I just saw in a recent Newsweek (Sept 20) where you will someday be able to “print” your house as an emerging technology. That is also the anticipated result of the research from this lunar lander project. In that future, a fabric and core harness is put into a mold, and sealed in with a vacuum. Epoxy resin is then infused into the part. Once it cures after 8 hours or so, it is done. That is not the future, but one of the futures. Why is BMW building a factory here in Moses Lake to make composite materials? Why are the windmill blades built this way? It’s the future or one of them. This project also is one of the futures. I am hoping to build the first of these future buildings here in Grant County, if I am allowed to.
Mine is slightly different however as I don’t have the infrastructure money to build the molds like BMW and GE do. Instead I’m using top quality plywood as both the mold and also the part. Like the BMW or GE parts, the entire thing is vacuum bagged with epoxy resin.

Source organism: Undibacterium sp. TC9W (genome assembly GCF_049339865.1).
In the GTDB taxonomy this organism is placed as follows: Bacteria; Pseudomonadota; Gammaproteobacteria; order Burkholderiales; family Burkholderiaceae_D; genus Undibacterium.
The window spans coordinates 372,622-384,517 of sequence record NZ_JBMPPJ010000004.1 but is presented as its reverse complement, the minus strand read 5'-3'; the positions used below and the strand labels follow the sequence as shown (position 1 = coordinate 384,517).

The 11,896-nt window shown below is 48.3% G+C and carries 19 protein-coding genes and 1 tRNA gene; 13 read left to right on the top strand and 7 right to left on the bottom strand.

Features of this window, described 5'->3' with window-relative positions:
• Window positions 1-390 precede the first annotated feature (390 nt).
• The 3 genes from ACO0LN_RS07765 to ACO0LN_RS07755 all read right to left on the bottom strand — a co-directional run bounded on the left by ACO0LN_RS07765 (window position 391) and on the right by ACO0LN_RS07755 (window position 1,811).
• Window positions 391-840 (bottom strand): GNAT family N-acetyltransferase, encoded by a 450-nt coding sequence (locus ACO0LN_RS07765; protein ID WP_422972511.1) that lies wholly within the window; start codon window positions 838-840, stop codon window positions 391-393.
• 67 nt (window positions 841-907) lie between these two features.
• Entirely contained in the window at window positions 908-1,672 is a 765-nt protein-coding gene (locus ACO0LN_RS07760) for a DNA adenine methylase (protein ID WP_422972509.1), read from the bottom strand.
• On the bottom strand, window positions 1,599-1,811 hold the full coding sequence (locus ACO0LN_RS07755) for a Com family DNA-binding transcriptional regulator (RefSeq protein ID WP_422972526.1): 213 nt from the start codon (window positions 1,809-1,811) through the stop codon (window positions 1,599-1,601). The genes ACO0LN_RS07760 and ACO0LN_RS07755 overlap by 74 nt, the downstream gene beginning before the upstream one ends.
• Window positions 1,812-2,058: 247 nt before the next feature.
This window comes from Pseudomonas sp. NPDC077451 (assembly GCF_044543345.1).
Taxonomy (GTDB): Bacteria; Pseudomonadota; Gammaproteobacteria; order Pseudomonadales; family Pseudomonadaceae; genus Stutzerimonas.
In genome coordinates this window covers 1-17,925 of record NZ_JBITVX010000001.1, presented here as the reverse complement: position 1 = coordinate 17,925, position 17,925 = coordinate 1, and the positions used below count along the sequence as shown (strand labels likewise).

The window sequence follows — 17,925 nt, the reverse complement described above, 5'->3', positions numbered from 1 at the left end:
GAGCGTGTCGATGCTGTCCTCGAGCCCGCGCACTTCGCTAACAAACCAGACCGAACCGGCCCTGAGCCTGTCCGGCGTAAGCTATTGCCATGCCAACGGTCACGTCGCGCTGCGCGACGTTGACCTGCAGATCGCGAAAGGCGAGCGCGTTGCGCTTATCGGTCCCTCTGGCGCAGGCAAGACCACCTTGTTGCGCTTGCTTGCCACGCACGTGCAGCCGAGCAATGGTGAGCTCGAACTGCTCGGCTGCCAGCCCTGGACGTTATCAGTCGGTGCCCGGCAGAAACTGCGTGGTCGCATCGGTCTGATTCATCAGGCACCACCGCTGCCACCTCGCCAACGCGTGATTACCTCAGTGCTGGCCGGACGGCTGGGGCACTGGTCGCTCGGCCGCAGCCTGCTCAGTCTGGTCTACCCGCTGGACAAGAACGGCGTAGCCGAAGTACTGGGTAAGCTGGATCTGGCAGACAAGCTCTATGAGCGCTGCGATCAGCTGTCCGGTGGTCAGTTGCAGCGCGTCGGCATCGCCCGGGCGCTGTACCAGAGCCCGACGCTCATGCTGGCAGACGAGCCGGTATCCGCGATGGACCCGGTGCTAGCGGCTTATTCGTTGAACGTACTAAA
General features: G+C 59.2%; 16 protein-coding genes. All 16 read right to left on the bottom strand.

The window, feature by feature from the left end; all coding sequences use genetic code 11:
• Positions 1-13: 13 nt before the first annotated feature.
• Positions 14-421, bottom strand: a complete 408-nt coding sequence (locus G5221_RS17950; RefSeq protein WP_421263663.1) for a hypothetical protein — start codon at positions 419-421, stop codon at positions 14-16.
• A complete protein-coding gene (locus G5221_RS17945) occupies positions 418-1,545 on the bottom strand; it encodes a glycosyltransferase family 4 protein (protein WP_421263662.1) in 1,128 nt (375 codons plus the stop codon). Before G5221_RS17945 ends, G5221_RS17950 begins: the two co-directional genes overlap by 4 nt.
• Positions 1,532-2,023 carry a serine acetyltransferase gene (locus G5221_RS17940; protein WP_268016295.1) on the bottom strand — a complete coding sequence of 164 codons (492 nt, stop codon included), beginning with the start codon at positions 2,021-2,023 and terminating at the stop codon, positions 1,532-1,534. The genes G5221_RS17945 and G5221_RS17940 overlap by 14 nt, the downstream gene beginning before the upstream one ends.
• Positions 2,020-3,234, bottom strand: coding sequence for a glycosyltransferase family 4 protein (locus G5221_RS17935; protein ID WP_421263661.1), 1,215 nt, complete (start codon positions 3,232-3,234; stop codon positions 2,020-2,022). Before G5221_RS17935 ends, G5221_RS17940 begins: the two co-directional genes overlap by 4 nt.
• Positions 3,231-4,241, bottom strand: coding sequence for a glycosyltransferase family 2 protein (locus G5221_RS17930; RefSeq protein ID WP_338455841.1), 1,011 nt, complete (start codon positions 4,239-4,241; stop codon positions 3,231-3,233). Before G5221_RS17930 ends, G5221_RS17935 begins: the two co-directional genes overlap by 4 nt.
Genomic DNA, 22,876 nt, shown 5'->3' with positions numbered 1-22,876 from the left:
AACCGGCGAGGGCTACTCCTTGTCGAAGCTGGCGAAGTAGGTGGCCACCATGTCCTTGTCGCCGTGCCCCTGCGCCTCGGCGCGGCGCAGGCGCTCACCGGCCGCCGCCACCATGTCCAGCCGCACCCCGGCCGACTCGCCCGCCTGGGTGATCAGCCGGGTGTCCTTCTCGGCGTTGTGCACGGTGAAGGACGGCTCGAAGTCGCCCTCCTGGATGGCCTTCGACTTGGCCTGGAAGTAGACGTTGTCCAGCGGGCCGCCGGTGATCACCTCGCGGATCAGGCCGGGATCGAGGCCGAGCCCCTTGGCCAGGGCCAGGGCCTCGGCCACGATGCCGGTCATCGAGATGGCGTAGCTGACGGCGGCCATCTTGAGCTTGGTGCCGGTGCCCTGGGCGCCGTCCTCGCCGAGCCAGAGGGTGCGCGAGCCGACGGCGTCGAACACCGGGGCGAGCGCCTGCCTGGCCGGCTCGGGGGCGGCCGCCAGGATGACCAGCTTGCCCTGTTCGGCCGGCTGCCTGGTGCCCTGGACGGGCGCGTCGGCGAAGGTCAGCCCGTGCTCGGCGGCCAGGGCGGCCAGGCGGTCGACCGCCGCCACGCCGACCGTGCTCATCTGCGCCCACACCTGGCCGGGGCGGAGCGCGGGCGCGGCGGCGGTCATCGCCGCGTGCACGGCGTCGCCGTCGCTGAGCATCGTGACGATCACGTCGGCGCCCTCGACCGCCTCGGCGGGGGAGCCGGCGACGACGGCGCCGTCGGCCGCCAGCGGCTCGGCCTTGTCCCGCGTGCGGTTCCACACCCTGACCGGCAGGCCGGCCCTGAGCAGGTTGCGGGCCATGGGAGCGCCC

I do know some of which I speak. I run one of the nations leading multihull design offices. I have around 500 designs out sailing the world. If you go to Maui on a daysail snorkel trip, about half of those vessels are my designs. They are all certified through the USCG, which is basically the building department for certified boats in the US. I have the design of some 40 USCG certified vessels to my credit. The live loads I work with on the USCG projects are 100 lbs/sqft, not 40 lbs/sqft for houses.
I design what are basically houses that are designed to leap off of a 25’ wave at 30 miles per hour. You think any code compliant homes could fly off of a 25’ cliff at 30 mph even once, much less all day long?
Probably when you think of boat building, you think of a 25 Bayliner powerboat. Wrong. They are built from polyester and chopped fiberglass. The polyester burns hellaciously and the chopped strand matt is only good for about 20,000 psi bending strength. Boatbuilding as I do it means epoxy, which is self-extinguishing, and knitted laminates which have bending strengths of up to 70,000 psi or about twice that of A36 steel.
I have homebuilding experience also. Including with factory built homes. Bud Smith Construction was my job in my 20s, assembling factory built homes.